Full Online Books
BOOK CATEGORIES
Authors Authors Short Stories Short Stories Long Stories Long Stories Funny Stories Funny Stories Love Stories Love Stories Stories For Kids Stories For Kids Poems Poems Essays Essays Nonfictions Nonfictions Plays Plays Folktales Folktales Fairy Tales Fairy Tales Fables Fables Learning Kitchen Learning Kitchen
LINKS
Valid XHTML 1.0 Transitional Free Classified Website Without Registration Free Classified Website Daniel Company
Twitter Twitter Add book
donate
Full Online Book HomePoemsOn Miss Fitzgerald And Lord Kerry Planting Two Cedars In Churchyard Of Bremhill
Famous Authors (View All Authors)
On Miss Fitzgerald And Lord Kerry Planting Two Cedars In Churchyard Of Bremhill Post by :Poker_Star Category :Poems Author :William Lisle Bowles Date :October 2011 Read :3519

Click below to download : On Miss Fitzgerald And Lord Kerry Planting Two Cedars In Churchyard Of Bremhill (Format : PDF)

On Miss Fitzgerald And Lord Kerry Planting Two Cedars In Churchyard Of Bremhill

Yes, Pamela, this infant tree
Planted in sacred earth by thee,
Shall strike its root, and pleasant grow
Whilst I am mouldering dust below.
This churchyard turf shall still be green,
When other pastors here are seen,
Who, gazing on that dial gray,
Shall mourn, like me, life's passing ray.
What says its monitory shade?
Thyself so blooming, now shalt fade;
And even that fair and lightsome boy,
Elastic as the step of joy,
The future lord of yon domain,
And all this wide extended plain,
Shall yield to creeping time, when they
Who loved him shall have passed away.
Yet, planted by his youthful hand,
The fellow-cedar still shall stand,
And when it spreads its boughs around,
Shading the consecrated ground,
He may behold its shade, and say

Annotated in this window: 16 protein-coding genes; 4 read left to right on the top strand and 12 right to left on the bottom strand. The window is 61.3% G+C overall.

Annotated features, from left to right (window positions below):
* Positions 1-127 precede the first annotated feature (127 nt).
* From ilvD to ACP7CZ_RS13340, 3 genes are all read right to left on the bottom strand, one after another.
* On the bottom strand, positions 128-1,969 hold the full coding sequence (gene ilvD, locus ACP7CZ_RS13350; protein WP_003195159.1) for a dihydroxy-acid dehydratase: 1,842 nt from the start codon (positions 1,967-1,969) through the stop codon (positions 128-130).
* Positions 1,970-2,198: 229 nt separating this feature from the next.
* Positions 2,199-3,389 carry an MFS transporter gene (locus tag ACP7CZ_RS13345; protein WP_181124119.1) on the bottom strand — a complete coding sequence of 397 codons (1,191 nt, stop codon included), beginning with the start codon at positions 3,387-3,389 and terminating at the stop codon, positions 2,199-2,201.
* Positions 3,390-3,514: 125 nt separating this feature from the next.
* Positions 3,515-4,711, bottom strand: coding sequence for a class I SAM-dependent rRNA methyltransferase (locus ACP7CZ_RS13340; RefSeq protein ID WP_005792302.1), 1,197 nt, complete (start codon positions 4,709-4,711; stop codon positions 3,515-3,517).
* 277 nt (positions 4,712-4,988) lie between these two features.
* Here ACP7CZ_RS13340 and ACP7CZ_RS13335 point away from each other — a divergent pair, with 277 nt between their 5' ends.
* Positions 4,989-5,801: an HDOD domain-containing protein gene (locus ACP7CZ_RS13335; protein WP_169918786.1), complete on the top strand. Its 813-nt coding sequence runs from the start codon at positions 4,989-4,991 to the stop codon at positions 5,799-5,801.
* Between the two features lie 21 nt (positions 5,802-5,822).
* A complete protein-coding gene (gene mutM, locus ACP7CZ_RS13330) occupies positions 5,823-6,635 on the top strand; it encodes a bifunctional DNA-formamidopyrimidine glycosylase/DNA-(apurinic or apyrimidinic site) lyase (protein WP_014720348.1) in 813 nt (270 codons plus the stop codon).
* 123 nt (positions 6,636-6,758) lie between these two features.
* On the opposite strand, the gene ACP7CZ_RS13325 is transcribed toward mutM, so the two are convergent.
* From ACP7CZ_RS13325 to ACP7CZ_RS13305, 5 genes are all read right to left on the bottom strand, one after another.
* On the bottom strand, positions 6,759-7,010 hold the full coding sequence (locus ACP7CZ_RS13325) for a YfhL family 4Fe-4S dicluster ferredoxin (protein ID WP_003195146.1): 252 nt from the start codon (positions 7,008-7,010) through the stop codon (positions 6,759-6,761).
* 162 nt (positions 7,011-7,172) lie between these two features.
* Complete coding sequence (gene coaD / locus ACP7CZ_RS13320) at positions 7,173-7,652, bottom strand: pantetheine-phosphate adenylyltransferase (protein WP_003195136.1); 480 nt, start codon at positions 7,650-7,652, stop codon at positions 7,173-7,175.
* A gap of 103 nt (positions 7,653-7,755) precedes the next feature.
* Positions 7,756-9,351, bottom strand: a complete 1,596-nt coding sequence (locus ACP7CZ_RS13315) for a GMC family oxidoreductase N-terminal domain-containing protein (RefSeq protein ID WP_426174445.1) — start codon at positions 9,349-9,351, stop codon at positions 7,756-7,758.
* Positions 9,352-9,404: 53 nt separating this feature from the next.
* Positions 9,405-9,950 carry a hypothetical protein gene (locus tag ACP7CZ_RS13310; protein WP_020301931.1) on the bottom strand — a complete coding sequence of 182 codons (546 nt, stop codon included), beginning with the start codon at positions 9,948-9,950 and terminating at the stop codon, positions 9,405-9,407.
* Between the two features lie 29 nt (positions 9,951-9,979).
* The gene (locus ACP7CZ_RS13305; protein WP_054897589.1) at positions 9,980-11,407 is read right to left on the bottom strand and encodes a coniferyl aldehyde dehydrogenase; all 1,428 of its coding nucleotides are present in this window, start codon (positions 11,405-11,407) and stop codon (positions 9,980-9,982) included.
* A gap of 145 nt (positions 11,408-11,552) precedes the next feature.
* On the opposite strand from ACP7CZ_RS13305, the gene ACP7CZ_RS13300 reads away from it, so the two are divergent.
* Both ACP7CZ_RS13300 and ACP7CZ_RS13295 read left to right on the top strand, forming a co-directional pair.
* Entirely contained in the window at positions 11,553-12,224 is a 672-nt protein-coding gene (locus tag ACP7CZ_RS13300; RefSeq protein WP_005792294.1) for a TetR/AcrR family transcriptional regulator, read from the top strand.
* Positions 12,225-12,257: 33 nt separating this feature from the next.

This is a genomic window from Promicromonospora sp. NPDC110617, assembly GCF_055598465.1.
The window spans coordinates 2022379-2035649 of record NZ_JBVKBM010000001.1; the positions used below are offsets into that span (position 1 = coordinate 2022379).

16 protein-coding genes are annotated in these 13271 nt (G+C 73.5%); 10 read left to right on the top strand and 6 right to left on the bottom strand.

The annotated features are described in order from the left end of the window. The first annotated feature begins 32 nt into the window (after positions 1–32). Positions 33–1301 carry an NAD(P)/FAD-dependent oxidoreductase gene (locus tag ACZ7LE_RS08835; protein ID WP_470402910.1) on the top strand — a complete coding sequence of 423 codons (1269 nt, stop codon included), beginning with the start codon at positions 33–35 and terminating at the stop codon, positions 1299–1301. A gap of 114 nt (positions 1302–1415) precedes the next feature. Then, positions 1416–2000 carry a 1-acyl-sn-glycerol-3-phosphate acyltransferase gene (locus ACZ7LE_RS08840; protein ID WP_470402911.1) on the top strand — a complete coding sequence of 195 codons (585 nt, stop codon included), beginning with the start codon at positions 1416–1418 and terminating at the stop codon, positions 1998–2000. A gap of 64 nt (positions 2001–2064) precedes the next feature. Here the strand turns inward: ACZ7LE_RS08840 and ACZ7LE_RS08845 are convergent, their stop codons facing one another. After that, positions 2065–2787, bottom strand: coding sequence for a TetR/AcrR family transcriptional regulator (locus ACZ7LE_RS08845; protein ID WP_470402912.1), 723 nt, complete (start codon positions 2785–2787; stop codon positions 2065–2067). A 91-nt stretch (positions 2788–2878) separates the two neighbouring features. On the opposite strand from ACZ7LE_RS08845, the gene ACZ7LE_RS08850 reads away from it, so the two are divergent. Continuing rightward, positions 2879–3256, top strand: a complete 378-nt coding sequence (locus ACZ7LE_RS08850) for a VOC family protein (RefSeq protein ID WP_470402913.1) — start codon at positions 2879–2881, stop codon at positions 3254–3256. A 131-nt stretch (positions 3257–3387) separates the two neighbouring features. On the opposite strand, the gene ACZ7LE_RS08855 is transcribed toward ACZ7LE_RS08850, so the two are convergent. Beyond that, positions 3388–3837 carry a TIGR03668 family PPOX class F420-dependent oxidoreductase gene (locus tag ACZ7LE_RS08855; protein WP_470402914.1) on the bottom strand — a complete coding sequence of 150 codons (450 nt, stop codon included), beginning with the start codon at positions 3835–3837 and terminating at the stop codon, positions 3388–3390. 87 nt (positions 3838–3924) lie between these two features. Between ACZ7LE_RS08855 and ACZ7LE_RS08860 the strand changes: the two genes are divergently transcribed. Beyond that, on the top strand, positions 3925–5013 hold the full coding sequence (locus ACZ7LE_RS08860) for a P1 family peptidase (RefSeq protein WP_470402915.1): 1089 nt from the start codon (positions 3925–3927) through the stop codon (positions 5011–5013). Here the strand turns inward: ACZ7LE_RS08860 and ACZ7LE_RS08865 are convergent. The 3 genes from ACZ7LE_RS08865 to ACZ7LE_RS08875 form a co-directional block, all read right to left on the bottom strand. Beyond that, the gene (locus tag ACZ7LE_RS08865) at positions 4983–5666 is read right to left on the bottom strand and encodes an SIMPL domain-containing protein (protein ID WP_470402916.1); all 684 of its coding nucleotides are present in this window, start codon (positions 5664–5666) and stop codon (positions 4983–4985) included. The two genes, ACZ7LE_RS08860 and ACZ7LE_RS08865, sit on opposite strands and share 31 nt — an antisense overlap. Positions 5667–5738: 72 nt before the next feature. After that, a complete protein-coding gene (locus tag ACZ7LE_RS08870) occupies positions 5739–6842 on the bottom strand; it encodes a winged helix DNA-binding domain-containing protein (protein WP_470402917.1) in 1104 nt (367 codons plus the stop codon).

(Himself then haply growing gray),
Yes, I remember, aged tree,
When I was young who planted thee!
But long may time, blithe maiden, spare
Thy beaming eyes and crisped hair,
Thy unaffected converse kind,
Thy gentle and ingenuous mind.
For him when I in dust repose,
May virtue guide him as he grows;
And may he, when no longer young,
Resemble those from whom he sprung!
Then let these trees extend their shade,
Or live or die, or bloom or fade,
Virtue, uninjured and sublime,
Shall lift her brightest wreath, untouched by time.


(The end)
William Lisle Bowles's poem: On Miss Fitzgerald And Lord Kerry Planting Two Cedars In The Churchyard Of Bremhill

If you like this book please share to your friends :
NEXT BOOKS

To Captain Fryatt To Captain Fryatt

To Captain Fryatt
Trampled yet red is the last of the embers, Red the last cloud of a sun that has set; What of your sleeping though Flanders remembers, What of your waking, if England forget? Why should you share in the hearts that we harden, In the shame of our nature, who see it and live? How more than the godly the greedy can pardon, How well and how quickly the hungry forgive. Ah, well if the soil of
PREVIOUS BOOKS

A Christmas Carol (god Rest You Merry Gentlemen) A Christmas Carol (god Rest You Merry Gentlemen)

A Christmas Carol (god Rest You Merry Gentlemen)
(The Chief Constable has issued a statement declaring that carol singing in the streets by children is illegal, and morally and physically injurious. He appeals to the public to discourage the practice.—Daily Paper.) God rest you merry gentlemen, Let nothing you dismay; The Herald Angels cannot sing, The cops arrest them on the wing, And warn them of the docketing Of anything they say. God rest you merry gentlemen, May nothing you dismay: On
NEXT 10 BOOKS | PREVIOUS 10 BOOKS | RANDOM 10 BOOKS
LEAVE A COMMENT